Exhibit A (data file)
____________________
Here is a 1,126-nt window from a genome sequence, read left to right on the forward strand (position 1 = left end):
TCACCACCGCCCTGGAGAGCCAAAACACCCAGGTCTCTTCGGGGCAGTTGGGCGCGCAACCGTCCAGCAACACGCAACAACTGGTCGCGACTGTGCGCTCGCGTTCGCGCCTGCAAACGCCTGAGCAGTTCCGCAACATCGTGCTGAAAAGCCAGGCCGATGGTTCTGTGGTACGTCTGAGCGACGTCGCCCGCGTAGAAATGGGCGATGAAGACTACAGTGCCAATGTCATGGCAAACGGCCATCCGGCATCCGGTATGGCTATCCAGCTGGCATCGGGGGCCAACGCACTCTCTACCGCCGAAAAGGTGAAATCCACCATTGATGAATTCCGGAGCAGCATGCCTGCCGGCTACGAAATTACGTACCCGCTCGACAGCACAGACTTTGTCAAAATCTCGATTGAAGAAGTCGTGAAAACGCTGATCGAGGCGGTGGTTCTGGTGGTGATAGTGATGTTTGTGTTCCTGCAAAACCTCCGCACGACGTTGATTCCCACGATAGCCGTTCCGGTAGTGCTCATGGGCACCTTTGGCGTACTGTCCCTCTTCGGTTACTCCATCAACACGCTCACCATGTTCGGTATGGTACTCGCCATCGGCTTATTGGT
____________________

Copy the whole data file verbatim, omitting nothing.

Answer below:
Here is a 1,126-nt window from a genome sequence, read left to right on the forward strand (position 1 = left end):
TCACCACCGCCCTGGAGAGCCAAAACACCCAGGTCTCTTCGGGGCAGTTGGGCGCGCAACCGTCCAGCAACACGCAACAACTGGTCGCGACTGTGCGCTCGCGTTCGCGCCTGCAAACGCCTGAGCAGTTCCGCAACATCGTGCTGAAAAGCCAGGCCGATGGTTCTGTGGTACGTCTGAGCGACGTCGCCCGCGTAGAAATGGGCGATGAAGACTACAGTGCCAATGTCATGGCAAACGGCCATCCGGCATCCGGTATGGCTATCCAGCTGGCATCGGGGGCCAACGCACTCTCTACCGCCGAAAAGGTGAAATCCACCATTGATGAATTCCGGAGCAGCATGCCTGCCGGCTACGAAATTACGTACCCGCTCGACAGCACAGACTTTGTCAAAATCTCGATTGAAGAAGTCGTGAAAACGCTGATCGAGGCGGTGGTTCTGGTGGTGATAGTGATGTTTGTGTTCCTGCAAAACCTCCGCACGACGTTGATTCCCACGATAGCCGTTCCGGTAGTGCTCATGGGCACCTTTGGCGTACTGTCCCTCTTCGGTTACTCCATCAACACGCTCACCATGTTCGGTATGGTACTCGCCATCGGCTTATTGGT